“In a demand-driven supply chain, forecasting is still important for sales and operations planning, stock target sizing and genuine event management, but high levels of time-phased item-level forecast accuracy are no longer required,” says Mr Eagle.
According to Dr Packowski, the new demand-driven SCM concept works with any demand pattern, even those with lots of promotional activity, bar those exceptional and highly extreme events that can be anticipated and managed with an advance stock build-up.
The demand-driven supply chain management concept uses actual demand instead of error-prone forecasts to drive replenishment through a decoupled supply chain
“We have already seen in client projects, improvements in supply chain and operations performance that are a quantum leap. Planned service levels are consistently achieved with reductions in average inventories of up to 50 per cent and, due to the avoidance of unplanned overtime and higher levels of capacity utilisation, costs are reduced by around 20 per cent with planning lead-times cut by up to 85 per cent,” he says.
“And that is all achieved without the continuous expediting and fire-fighting that is typically experienced by many planners and operations. Furthermore, of course, there is no longer any need for all that wasted effort trying to achieve high levels of forecast accuracy. It is little wonder that companies such as Unilever, Nestlé, BT and PZ Cussons have been quietly piloting demand-driven SCM and are embarking on rollouts across their global supply chain networks.”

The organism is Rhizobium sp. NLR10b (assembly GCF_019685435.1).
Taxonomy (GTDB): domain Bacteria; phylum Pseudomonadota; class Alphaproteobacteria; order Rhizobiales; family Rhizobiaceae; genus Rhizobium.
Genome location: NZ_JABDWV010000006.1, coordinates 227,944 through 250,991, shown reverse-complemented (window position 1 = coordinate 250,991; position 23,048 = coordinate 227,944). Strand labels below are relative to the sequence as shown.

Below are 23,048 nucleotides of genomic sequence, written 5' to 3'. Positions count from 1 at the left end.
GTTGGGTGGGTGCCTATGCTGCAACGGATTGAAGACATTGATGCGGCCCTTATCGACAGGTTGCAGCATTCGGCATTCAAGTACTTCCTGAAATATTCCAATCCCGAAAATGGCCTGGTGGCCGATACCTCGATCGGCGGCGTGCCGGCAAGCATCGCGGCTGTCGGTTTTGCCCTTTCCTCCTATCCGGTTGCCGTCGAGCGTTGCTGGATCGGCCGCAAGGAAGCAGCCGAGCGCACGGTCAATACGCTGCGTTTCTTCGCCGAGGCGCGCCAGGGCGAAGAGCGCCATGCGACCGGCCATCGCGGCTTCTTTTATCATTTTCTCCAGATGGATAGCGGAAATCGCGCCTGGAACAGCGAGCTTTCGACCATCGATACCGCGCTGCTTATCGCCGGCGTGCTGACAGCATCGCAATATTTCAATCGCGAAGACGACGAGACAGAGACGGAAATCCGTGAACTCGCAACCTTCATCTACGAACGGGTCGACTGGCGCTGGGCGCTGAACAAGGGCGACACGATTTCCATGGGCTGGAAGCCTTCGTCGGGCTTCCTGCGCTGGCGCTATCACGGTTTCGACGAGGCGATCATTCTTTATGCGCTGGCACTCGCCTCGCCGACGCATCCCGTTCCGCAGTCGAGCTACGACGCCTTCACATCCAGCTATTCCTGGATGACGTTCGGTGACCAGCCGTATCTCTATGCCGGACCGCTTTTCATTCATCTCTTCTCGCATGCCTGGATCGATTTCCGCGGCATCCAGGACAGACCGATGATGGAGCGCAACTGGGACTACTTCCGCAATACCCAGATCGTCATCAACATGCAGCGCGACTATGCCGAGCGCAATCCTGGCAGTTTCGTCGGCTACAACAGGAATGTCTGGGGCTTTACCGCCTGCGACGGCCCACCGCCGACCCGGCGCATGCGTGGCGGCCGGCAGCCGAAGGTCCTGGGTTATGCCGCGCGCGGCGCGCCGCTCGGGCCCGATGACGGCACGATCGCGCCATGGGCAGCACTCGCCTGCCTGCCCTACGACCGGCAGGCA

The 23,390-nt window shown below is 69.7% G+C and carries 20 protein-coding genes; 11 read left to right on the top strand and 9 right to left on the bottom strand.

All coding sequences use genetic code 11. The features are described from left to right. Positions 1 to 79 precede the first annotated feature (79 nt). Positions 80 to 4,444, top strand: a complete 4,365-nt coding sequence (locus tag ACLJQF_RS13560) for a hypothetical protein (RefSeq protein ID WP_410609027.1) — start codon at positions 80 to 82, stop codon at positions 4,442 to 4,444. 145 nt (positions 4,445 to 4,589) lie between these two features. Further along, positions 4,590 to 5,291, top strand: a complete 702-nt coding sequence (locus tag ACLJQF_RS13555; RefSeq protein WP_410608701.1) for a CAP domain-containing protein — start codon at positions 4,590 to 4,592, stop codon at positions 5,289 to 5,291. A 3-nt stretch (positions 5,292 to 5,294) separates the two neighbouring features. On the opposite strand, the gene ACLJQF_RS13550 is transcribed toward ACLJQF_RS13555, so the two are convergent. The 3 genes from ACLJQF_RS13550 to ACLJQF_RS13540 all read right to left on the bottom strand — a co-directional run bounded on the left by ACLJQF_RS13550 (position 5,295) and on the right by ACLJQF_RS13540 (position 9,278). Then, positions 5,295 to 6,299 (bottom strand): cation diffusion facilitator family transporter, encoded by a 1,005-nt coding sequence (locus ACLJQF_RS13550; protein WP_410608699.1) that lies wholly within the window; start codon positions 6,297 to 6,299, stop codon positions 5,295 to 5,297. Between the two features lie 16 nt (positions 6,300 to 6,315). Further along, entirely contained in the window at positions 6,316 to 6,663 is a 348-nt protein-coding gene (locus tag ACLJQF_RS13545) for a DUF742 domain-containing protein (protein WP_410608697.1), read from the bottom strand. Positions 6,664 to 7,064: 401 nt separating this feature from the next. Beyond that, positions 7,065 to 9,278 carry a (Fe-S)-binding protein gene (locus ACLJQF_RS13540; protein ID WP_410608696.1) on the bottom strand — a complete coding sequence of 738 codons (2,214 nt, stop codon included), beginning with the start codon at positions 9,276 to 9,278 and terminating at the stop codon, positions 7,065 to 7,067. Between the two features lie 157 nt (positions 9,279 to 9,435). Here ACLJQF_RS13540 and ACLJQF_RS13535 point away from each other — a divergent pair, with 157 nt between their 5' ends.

Implementation of demand-driven SCM is technically quite simple, the new planning and replenishment processes are very straightforward and easy to operate with the new wave of demand-driven software systems that operate in conjunction with legacy enterprise resource planning.
Implementation is helped by the fact that it doesn’t require a large-scale or “big bang” conversion. It can be gradually phased in across a supply network, which also has the benefit of assisting with the change management process.
Dr Packowski says: “The most important enabler of demand-driven SCM is actually the supply chain people and their leadership. Without the right ‘thought-ware’ or understanding of how supply chains should be run, companies are unable to trust the relatively simple demand-driven process and miss out on its transformational benefits.”
With these rather low entry barriers and the corporate, let alone supply chain, performance benefits from demand driven SCM, it could be that this supply chain revolution will be quick as well as permanent – and very painful for those companies that come to it late.
For more information please visit www.camelot-mc.com
The book, Demand-Driven Supply Chain Management, by Simon Eagle, explains why demand-driven supply chain management is the correct process for managing supply chains, how it works and how it can be inexpensively phased into your company with no risk